Safe Sex; Prevention and Getting Tested

This post began when writing another one about being sex positive, it won’t go into detail about all the risks it’s just a friendly reminder about safe sex practices and the importance of them. It’s such an important topic that I thought it deserved a post of its own. 

There is many contraception techniques available but to this point there is only one really effective way to prevent most STI’s besides being chaste. Condoms (preferably used with lubricant,) are still the best way to prevent contracting a Sexually transmitted infection besides abstaining from sex all together.

There is quite a few infections and diseases that still run rampant where they are allowed to and young people are particularly at risk according to statistics. Other sub cultures may be more at risk due to certain practices but where possible, I believe the harm should always be minimized. Safe, sane and consensual are the basic guidelines for those who practice BDSM and this should be the case across the board. 

It bothers me that some people will try to avoid wearing condoms. Maybe they aren’t aware of the risks which is why education is so important. People say they don’t like to wear condoms for different reasons which is a worry. The discomfort of using a condom should be minimal if there is any at all, there shouldn’t be if it’s the correct size and put on properly. There is so many types of condoms available including super thin ones so your sensation isn’t dulled too much by wearing one. Despite popular belief condoms aren’t a one size fits all, you may need to buy a different size to regular for it to fit properly and be comfortable. I think the mild amount of apparent discomfort is a small price to pay compared to the potential pain catching an STI can cause.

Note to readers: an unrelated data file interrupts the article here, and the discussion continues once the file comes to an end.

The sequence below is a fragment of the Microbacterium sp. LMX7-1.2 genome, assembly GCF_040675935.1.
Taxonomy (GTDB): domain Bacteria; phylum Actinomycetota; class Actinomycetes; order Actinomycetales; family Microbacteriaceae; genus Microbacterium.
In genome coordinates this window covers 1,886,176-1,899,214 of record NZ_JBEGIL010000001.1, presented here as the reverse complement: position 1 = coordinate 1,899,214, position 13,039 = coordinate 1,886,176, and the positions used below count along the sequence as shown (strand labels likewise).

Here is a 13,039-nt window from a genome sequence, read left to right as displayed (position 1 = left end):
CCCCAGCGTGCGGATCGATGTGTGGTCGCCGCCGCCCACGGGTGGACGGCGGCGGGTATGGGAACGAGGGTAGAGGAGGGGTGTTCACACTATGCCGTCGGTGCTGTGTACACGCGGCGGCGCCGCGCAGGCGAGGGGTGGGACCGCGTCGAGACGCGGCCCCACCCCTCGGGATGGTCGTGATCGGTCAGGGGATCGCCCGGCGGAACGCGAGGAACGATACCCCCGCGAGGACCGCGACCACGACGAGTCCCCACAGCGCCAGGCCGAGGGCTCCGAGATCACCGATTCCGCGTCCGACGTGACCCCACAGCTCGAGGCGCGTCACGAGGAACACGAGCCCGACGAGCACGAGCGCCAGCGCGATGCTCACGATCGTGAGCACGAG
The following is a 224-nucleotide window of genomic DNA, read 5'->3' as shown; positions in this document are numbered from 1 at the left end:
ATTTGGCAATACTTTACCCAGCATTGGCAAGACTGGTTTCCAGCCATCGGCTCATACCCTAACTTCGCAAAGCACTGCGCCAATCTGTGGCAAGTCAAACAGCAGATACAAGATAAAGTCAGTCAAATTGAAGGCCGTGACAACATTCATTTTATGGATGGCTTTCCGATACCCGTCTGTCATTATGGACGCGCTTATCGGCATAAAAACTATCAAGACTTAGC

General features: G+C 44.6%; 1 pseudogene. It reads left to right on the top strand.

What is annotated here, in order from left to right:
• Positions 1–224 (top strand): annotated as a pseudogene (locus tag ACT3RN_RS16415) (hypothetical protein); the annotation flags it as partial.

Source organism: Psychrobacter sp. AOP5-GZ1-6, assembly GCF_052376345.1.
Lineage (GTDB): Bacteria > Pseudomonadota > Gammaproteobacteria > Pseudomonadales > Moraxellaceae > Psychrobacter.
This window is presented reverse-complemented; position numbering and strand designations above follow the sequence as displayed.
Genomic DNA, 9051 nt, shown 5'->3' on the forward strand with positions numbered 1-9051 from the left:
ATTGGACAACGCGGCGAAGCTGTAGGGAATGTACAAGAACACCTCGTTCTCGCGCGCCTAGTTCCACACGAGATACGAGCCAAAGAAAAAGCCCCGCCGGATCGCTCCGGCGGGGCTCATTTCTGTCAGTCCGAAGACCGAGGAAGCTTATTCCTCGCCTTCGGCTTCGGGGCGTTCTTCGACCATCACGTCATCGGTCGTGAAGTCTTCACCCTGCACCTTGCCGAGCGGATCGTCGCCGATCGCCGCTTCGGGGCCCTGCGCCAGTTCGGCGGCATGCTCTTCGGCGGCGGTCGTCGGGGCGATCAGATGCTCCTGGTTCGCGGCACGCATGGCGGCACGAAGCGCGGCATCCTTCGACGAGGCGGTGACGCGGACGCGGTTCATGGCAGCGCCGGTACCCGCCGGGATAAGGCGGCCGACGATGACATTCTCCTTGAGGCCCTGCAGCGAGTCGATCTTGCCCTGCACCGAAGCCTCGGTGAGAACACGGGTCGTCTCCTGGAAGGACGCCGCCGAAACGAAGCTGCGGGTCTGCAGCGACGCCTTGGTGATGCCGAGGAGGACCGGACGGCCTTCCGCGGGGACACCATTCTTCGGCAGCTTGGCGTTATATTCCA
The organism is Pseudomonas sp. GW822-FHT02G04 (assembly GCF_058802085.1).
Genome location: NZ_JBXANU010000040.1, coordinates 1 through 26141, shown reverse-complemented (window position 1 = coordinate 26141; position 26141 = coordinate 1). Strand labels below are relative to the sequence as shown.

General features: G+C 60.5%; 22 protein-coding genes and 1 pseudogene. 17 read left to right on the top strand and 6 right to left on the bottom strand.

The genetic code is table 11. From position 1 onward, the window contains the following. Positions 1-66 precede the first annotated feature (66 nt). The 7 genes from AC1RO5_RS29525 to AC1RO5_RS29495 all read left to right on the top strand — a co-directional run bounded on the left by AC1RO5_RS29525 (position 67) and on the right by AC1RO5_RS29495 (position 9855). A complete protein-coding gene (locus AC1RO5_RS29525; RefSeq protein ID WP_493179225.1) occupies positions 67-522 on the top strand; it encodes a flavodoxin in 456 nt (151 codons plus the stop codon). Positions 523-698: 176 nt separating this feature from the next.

There really is no excuse for not wearing a condom, especially with someone you only just met or began having sex with. Go with that old saying, “if it’s not on it’s not on.” Seriously. If you had seen some of the pictures I have seen of STI symptoms you would absolutely agree with me and I’m sure if you have had the unpleasant experience of catching an STI you would also agree and it is more common than people tend to think for someone to catch something from having sex especially unprotected sex.